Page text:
If you want to achieve a longer light trail then play around with your shutter speeds until you achieve the right look you want. Sometimes I try to get a car, ferry, or train tail to start and end within the frame so I need to experiment with the shutter speed to get the right result (for example, this shot below was a 30s exposure and I got super lucky to get the trail ending within the frame). You can also play around with the aperture too, if you want to achieve a starburst effect, then a smaller aperture (a higher f-number like f13 or above) will help you achieve this, such as the shot below.

30s / f13 / ISO200 / 18mm


As there is less light at night, you really have to utilise the light that is given to you by the scenes/locations. If you're in an urban environment, look for neon signs or street lights or car/bus/train trails to light up your subjects. If you're in nature, then you could possibly incorporate the stars or the moon into your night photography. Get creative with it! In the shot below, I have used the neon sign to light up my subject as well as using a mobile phone in the foreground to add a reflection and depth to the image.

1/20s / f1.5 / ISO100 / 24mm


If there isn't enough light in the environment or if you just want to give your photos more interest, then you can also add your own light sources too. Some things I use to do this are phone torches, small LED lights and light-sticks, or even car lights if you really need a lot more light! For the shot below I have used a Yongnuo YN360 LED light-stick to not only light up the subject but also the environment as well.

3.2s / f9 / ISO400 / 12mm


There are a number of ways you can get even more creative with your long exposure photography, and here are 2 techniques (1 in camera, and 1 in post) that can help you achieve this! The first technique is to zoom in and/or out while you shoot a long exposure. This will give you a cool effect and give you leading lines that you didn't even know existed! Experiment with the shutter speed and how quickly (or slowly) you spin the zoom ring for different effects. Note: You can only do this technique if you have a zoom lens that you zoom in and out manually using your hands.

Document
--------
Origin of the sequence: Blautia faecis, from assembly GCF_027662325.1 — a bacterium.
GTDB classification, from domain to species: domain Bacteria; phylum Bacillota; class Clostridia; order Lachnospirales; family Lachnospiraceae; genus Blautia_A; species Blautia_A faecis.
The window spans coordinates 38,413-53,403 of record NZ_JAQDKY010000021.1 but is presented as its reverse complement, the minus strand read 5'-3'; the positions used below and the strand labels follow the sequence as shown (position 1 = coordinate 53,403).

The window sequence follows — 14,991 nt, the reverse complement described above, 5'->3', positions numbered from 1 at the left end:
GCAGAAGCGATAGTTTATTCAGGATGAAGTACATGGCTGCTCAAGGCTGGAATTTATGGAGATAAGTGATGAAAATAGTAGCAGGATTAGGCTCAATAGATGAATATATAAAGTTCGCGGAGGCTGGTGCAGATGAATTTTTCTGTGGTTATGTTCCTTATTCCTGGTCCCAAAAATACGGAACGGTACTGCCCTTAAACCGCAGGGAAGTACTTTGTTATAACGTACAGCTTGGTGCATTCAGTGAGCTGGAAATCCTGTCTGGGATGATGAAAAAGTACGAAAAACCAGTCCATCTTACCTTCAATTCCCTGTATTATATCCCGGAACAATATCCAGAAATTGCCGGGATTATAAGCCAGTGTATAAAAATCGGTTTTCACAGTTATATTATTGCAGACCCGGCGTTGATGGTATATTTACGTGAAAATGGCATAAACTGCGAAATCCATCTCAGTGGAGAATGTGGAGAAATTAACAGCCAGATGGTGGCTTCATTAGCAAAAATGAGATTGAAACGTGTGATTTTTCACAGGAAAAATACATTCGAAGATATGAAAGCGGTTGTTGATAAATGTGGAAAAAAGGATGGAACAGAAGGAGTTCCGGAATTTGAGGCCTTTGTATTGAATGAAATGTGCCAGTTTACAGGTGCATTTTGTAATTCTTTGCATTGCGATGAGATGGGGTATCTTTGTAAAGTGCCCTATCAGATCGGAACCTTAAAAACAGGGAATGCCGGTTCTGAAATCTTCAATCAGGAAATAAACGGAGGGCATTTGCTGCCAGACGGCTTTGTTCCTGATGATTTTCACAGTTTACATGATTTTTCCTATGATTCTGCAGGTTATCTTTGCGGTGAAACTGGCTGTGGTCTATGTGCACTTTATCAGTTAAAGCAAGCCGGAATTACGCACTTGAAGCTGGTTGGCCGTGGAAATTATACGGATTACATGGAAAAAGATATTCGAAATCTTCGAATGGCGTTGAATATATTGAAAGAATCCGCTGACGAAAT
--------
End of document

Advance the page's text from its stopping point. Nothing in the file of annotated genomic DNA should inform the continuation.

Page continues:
6s / f8 / ISO400 / 70-200mm

The second tip is to stack your long exposures to achieve a more complete photo. This is easiest when you have shot a bunch of images using a tripod and all the frames are aligned. For example, for the shot below, all the boat trails are from multiple images which has been stacked into 1 final image. To do this, I use Adobe Photoshop and place all the images into 1 file (on separate layers) and use the 'Lighten' blending mode. This will only add the different light trails to the final outcome.

6 Photos at 3.2s / f2.8 / ISO100 / 70mm

I hope you have found this useful for when you go out and take photos at night next time! Hopefully you all have a great New Year's Eve celebration and go out there and shoot some bangers! Happy New Year!

Ps. Check out @globalnightsquad on Instagram for night photography inspirations!

Pps. All the links in this article are affiliate links so if you are considering purchasing any of the products I have listed, please use the links above so you can help support me at no extra cost to you! Thanks so much guys!